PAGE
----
R.C. Sproul: Be ye Holy

If we are not God; we are not transcendent; we are certainly not pure. How then can the Bible possibly call us holy ones?

R.C. Sproul (1939-2017) taught, proclaimed and defended the holiness of God in all its fullness.

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Christians in the early church were called saints. Since that time the word saint has undergone strong changes in our vocabulary. Today, saint conjures up images of a super-righteous person, a person of extraordinary piety and spiritual power. The Roman Catholic Church has made it a title for those who have been canonized into a special list of spiritual heroes and heroines.

The Bible uses the word saint for the rank-and-file believer. The word means simply “holy one.”

The saints of Scripture were called saints not because they were already pure but because they were people who were set apart and called to purity. The word holyhas the same two meanings when applied to men as it has when it is applied to God. We recall that when the word holy is used to describe God, it first calls attention to that sense in which He is different or apart from us, and second calls attention to His absolute purity. But we are not God; we are not transcendent; we are certainly not pure. How then can the Bible possibly call us holy ones?

To answer that question we must look back to the Old Testament. When God led Israel out of bondage in Egypt and made them a special nation, He set them apart. He called them His chosen people and gave them a special commission. He said to them, “Be ye holy, even as I am holy” (1 Peter 1:16).

Created for Holiness

This special call to Israel was really not new. It did not begin with Moses or even with father Abraham. The call to holiness was first given to Adam and Eve. This was the original assignment of the human race. We were created in the image of God. To bear God’s image meant, among other things, that we were made to mirror and reflect the character of God. We were created to shine forth to the world the holiness of God. This was the chief end of man, the very reason for his existence.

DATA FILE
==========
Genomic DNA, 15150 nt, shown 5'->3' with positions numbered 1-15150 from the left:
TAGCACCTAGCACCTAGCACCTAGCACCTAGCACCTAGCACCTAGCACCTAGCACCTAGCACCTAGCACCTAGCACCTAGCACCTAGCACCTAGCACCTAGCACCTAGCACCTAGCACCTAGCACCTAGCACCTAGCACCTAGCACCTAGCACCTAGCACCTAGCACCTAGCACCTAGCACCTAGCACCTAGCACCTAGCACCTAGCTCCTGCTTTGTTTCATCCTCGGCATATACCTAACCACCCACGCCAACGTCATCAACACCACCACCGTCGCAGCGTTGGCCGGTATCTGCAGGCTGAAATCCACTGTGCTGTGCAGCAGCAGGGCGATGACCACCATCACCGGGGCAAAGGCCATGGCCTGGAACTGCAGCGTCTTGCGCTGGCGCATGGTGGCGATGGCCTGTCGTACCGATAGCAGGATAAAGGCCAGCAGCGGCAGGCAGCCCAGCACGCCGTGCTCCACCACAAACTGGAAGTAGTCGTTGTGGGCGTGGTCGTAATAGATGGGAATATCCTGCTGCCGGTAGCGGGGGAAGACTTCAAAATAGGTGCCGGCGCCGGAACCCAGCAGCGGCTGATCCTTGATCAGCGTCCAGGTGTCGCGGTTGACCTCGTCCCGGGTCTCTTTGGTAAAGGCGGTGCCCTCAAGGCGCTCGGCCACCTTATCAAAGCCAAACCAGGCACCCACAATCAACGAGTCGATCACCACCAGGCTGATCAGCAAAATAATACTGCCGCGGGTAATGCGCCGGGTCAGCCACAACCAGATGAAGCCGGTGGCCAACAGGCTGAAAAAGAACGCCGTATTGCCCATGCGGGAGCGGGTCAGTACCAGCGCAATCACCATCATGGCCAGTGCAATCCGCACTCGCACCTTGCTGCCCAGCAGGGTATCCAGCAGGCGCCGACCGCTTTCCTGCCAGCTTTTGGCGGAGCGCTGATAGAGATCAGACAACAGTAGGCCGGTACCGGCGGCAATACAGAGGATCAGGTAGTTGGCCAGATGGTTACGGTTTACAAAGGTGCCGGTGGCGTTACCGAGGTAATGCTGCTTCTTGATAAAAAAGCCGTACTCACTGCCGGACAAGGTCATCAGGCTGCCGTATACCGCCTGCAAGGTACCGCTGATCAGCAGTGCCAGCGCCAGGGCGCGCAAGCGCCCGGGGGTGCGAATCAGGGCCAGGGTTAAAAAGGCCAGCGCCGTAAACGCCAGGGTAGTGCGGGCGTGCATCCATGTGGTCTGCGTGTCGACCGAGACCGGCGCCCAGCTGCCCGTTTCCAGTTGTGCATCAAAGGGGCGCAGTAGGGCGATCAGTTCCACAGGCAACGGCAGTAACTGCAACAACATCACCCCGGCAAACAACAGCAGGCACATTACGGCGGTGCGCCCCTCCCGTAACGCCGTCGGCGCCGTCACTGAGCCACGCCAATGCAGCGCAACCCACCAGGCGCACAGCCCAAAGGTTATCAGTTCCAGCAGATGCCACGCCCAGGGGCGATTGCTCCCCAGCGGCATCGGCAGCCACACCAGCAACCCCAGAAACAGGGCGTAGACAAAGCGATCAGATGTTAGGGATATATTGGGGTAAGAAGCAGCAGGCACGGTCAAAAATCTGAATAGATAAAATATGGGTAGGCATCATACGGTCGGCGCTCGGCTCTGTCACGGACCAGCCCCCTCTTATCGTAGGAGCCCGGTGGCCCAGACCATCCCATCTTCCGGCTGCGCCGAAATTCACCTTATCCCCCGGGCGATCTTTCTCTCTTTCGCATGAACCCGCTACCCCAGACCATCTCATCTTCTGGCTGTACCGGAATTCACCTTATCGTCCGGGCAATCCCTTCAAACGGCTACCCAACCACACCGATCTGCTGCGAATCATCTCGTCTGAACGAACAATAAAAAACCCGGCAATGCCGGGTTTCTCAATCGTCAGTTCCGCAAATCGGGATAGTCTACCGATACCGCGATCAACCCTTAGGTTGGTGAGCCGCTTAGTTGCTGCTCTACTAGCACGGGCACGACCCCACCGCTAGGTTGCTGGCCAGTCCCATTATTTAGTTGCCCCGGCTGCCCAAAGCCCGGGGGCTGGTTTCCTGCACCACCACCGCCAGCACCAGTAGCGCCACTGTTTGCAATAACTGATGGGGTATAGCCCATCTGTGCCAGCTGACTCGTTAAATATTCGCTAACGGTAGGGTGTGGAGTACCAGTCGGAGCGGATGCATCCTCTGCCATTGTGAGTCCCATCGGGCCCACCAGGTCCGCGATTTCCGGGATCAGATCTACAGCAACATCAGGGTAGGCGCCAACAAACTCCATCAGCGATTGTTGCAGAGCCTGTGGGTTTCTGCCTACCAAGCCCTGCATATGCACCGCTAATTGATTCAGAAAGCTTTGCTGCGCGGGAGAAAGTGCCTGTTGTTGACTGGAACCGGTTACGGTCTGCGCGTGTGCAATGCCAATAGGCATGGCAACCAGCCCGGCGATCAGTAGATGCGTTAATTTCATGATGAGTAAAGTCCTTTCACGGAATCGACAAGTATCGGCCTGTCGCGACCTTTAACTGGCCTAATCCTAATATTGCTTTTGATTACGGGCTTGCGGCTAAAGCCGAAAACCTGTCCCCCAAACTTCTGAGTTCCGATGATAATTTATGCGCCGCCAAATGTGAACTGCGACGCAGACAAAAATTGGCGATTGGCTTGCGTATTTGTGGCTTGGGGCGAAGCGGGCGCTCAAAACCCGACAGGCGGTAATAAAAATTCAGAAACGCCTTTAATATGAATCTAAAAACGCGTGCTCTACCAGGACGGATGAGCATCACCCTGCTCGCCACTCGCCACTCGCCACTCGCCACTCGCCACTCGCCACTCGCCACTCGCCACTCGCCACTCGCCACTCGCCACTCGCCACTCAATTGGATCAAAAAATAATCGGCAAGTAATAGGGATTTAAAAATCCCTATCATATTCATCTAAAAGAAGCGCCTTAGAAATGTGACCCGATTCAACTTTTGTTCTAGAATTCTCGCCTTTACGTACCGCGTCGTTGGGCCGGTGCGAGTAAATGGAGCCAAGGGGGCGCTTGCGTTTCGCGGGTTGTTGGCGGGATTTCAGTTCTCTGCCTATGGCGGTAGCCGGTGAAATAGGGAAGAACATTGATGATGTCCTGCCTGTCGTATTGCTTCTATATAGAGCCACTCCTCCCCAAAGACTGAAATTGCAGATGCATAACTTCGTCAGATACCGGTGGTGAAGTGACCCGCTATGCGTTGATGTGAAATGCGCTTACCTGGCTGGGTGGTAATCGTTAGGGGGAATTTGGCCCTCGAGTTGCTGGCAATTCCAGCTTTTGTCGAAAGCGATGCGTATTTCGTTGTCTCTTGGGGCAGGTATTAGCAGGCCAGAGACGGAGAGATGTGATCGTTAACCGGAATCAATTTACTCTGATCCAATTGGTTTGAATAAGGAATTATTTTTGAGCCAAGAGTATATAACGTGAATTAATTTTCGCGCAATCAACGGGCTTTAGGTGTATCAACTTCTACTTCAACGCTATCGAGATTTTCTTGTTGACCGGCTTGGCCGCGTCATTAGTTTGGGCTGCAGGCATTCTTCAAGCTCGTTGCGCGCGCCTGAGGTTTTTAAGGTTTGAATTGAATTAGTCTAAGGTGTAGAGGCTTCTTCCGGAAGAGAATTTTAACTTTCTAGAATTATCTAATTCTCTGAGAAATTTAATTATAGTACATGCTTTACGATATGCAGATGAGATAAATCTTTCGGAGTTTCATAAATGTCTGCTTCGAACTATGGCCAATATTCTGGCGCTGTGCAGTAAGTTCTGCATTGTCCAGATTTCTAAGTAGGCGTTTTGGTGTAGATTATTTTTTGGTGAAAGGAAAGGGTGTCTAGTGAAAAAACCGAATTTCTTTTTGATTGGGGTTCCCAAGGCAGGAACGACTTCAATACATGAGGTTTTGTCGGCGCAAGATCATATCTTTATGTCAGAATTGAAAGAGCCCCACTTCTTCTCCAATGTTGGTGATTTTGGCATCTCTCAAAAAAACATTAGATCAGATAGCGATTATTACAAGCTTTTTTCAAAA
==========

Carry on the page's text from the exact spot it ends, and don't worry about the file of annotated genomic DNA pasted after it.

Our problem, however, is that we have been called to be holy, and we are not holy. Yet again the question arises, if we are not holy, why does the Bible call us saints?

We are holy because we have been consecrated to God, set apart. We have been called to a life that is different. The Christian life is a life of nonconformity. The idea of nonconformity is expressed in Romans: “Therefore, I urge you, brothers, in view of God’s mercy, to offer your bodies as living sacrifices, holy and pleasing to God—this is your spiritual act of worship. Do not conform any longer to the pattern of this world, but be transformed by the renewing of your mind. Then you will be able to test and approve what God’s will is—his good, pleasing and perfect will” (Romans 12:1-2, NIV 1984). In the Old Testament, worship centered around the altar with the presentation of sacrifices offered to God. In themselves the animal sacrifices had no power to atone for sins. They were symbols that pointed forward to the one great sacrifice made on the cross.

The prefix transmeans “across” or “beyond.” When we are called to be transformed, it means that we are to rise above the forms and the structures of this world. We are not to follow the world’s lead but to cut across it and rise above it to a higher calling and style. This is a call to transcendent excellence, not a call to sloppy “out-of-it-ness.” That Christian who gives himself as a living sacrifice and offers his worship in this way is a person with a high standard of discipline. He is not satisfied with superficial forms of righteousness. The saint is called to a rigorous pursuit of the Kingdom of God. He is called to depth in his spiritual understanding.

In light of the gracious justification that Christ has achieved for us, the only reasonable conclusion we can reach is that we ought to present ourselves totally to God as walking, breathing, living sacrifices.

When we put our personal trust for our salvation in Christ and in Him alone, then God transfers to our account all of the righteousness of Jesus. His justness becomes ours when we believe in Him. It is a legal transaction. The transfer of righteousness is like an accounting transaction where no real property is exchanged. That is, God puts Jesus’ righteousness in my account while I am still a sinner.

This all sounds something like a fraud, like God is playing legal games. He counts us righteous even when in and of ourselves we are not righteous. But this is the Gospel! This is the Good News—that we can carry an account of perfect righteousness before the judgment throne of a just and holy God. It is the righteousness of Christ that becomes ours by faith. It is no fraud and much less a game. The transaction is real. God’s declaration is serious. Christ’s righteousness is really put in our account. God sees us as righteous because we have been covered and clothed by the righteousness of Jesus. It is not simply that Jesus pays our debts for us by dying. His life is as important to us as His death. Not only are our sins, our debts and our demerits taken by Christ, but His obedience, His assets and His merits are given to us. That is the only way an unjust person can ever stand in the presence of a just and holy God.

Some content taken from THE HOLINESS OF GOD, by R.C. Sproul ©1995, 1998. Used by permission of Tyndale House Publishers, Inc. All rights reserved.

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